Abdul Karim, 48, is a father of four. After experiencing a traumatic event, he lost his ability to work and support his family and isolated himself. He started to suffer from extreme fear and anxiety.
“I started to question everyone around me. I couldn’t trust anyone,” he said. “I was lost and felt that life wasn’t worth living anymore.” “When I discovered that MSF provides mental health care in Hajjah, I started coming to the clinic every month and I have been going there for the past two years,” he said.
“We receive patients suffering from various mental health disorders,” said Aura Ramírez, MSF’s mental health activity manager, “with symptoms ranging from mild to severe, such as anxiety, depressive episodes, post-traumatic stress disorder, and behavioral problems—and we provide them with psychosocial care.
However, most patients arrive with severe conditions, such as major depression, psychosis, and bipolar disorder that require psychiatric treatment in addition to psychological care. These cases account for 70-80 percent of our patients.”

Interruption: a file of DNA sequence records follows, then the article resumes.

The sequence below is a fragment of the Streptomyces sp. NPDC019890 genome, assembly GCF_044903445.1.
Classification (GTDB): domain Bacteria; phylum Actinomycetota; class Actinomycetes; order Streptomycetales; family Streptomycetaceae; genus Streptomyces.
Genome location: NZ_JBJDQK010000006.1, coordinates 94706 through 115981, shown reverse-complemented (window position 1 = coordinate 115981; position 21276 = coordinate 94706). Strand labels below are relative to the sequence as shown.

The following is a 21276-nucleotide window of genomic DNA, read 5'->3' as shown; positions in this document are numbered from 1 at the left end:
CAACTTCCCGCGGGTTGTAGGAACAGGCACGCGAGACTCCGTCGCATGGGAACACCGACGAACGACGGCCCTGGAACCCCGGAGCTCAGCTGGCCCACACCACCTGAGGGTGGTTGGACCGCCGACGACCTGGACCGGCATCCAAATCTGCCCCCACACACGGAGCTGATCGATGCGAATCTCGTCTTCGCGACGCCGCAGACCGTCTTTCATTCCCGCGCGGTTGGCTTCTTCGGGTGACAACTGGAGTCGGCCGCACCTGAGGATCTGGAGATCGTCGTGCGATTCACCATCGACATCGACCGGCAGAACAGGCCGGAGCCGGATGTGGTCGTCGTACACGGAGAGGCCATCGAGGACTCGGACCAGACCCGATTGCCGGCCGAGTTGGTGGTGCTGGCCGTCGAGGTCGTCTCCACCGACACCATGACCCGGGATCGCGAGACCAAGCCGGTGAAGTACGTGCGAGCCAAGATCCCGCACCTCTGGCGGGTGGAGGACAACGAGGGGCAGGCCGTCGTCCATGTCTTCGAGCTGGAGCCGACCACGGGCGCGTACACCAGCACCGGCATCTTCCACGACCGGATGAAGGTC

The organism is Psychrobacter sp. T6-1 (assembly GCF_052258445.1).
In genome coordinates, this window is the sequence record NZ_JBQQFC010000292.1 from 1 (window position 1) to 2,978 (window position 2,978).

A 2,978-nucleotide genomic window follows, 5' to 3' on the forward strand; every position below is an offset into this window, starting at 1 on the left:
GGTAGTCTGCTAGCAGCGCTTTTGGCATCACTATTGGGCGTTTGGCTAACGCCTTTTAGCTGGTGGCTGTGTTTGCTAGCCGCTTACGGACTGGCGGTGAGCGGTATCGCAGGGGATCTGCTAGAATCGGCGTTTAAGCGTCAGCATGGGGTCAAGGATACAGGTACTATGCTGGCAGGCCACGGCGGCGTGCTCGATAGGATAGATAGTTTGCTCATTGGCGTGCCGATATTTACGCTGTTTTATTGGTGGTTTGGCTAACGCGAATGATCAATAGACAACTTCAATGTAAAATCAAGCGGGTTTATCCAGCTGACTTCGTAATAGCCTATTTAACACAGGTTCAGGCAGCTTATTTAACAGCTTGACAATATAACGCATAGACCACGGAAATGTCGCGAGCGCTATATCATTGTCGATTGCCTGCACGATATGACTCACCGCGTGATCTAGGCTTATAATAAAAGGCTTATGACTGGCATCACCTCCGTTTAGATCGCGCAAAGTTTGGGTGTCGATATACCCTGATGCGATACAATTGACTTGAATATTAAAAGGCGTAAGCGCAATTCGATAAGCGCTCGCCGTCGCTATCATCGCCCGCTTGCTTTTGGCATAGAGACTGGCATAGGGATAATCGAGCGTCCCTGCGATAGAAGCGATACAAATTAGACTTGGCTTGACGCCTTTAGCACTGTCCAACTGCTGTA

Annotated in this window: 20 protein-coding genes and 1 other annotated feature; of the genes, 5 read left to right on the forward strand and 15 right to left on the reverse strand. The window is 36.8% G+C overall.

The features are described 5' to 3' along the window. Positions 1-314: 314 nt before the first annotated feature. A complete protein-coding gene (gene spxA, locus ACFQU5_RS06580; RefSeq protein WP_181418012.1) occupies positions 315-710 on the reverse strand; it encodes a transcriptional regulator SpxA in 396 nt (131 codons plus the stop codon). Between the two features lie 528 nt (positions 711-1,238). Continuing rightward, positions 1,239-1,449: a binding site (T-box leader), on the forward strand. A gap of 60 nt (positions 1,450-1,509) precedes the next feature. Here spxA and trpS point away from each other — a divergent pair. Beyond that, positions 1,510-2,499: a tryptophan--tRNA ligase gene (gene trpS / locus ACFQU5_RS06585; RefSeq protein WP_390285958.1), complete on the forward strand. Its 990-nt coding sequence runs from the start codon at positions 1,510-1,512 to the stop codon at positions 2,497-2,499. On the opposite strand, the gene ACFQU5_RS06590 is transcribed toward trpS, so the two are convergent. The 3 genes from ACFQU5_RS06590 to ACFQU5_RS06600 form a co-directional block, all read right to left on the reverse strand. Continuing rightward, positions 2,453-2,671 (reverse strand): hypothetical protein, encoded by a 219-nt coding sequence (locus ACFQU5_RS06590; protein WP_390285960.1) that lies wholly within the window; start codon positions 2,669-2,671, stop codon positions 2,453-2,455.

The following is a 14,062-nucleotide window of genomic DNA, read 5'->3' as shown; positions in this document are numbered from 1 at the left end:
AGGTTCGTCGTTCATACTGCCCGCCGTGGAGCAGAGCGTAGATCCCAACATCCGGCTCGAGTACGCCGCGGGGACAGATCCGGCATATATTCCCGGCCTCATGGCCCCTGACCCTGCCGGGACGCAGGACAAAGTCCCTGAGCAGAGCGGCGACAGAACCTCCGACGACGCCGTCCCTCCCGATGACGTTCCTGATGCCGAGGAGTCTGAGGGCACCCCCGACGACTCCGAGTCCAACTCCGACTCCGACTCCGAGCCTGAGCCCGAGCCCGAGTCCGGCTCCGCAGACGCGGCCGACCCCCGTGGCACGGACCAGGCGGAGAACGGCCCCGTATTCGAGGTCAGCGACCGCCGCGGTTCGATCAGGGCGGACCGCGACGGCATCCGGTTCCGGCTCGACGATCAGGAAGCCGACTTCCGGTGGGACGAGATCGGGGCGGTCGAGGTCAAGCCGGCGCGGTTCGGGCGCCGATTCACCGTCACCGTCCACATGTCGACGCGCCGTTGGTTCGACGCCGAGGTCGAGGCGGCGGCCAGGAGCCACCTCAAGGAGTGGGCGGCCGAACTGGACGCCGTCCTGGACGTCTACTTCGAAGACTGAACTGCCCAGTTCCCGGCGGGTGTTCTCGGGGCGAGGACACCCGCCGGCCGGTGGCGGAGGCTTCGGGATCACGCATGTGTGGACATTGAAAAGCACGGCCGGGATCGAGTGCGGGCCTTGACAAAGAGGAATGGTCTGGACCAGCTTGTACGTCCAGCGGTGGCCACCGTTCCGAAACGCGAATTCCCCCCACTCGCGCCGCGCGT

Fatima*, a 33-year-old mother of five, suffered from severe hallucinations and constantly heard voices that made her cry, scream, and act violently with her children. Sometimes, she couldn't even recognize them.
She and her husband divorced due to her mental health condition and she moved from Sana’a to her parents' house in Hajjah.
“I was a hopeless case. No one accepted me,” said Fatima. “I sat in the dark most of the time, and it was an absolute headache for my family. I turned their joy into sorrow on any occasion.”